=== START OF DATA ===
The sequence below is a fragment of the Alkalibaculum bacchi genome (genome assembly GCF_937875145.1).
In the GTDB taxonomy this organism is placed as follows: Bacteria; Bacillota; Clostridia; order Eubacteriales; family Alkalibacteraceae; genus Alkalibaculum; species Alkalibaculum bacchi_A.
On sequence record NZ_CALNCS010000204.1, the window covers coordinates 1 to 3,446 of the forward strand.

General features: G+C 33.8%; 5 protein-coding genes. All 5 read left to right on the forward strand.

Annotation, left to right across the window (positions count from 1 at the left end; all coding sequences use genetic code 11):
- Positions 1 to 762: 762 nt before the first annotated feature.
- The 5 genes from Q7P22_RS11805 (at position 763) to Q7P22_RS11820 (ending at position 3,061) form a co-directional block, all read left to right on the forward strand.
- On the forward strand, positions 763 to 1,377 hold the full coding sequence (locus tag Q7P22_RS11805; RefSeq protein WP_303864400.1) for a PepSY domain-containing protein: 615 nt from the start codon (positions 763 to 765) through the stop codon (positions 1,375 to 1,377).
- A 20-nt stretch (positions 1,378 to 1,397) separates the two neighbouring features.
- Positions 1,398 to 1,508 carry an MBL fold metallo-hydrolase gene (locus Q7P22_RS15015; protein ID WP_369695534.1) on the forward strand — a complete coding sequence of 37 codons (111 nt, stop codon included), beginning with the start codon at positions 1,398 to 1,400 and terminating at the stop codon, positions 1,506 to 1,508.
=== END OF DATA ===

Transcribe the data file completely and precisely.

The sequence below is a fragment of the Alkalibaculum bacchi genome (genome assembly GCF_937875145.1).
In the GTDB taxonomy this organism is placed as follows: Bacteria; Bacillota; Clostridia; order Eubacteriales; family Alkalibacteraceae; genus Alkalibaculum; species Alkalibaculum bacchi_A.
On sequence record NZ_CALNCS010000204.1, the window covers coordinates 1 to 3,446 of the forward strand.

General features: G+C 33.8%; 5 protein-coding genes. All 5 read left to right on the forward strand.

Annotation, left to right across the window (positions count from 1 at the left end; all coding sequences use genetic code 11):
- Positions 1 to 762: 762 nt before the first annotated feature.
- The 5 genes from Q7P22_RS11805 (at position 763) to Q7P22_RS11820 (ending at position 3,061) form a co-directional block, all read left to right on the forward strand.
- On the forward strand, positions 763 to 1,377 hold the full coding sequence (locus tag Q7P22_RS11805; RefSeq protein WP_303864400.1) for a PepSY domain-containing protein: 615 nt from the start codon (positions 763 to 765) through the stop codon (positions 1,375 to 1,377).
- A 20-nt stretch (positions 1,378 to 1,397) separates the two neighbouring features.
- Positions 1,398 to 1,508 carry an MBL fold metallo-hydrolase gene (locus Q7P22_RS15015; protein ID WP_369695534.1) on the forward strand — a complete coding sequence of 37 codons (111 nt, stop codon included), beginning with the start codon at positions 1,398 to 1,400 and terminating at the stop codon, positions 1,506 to 1,508.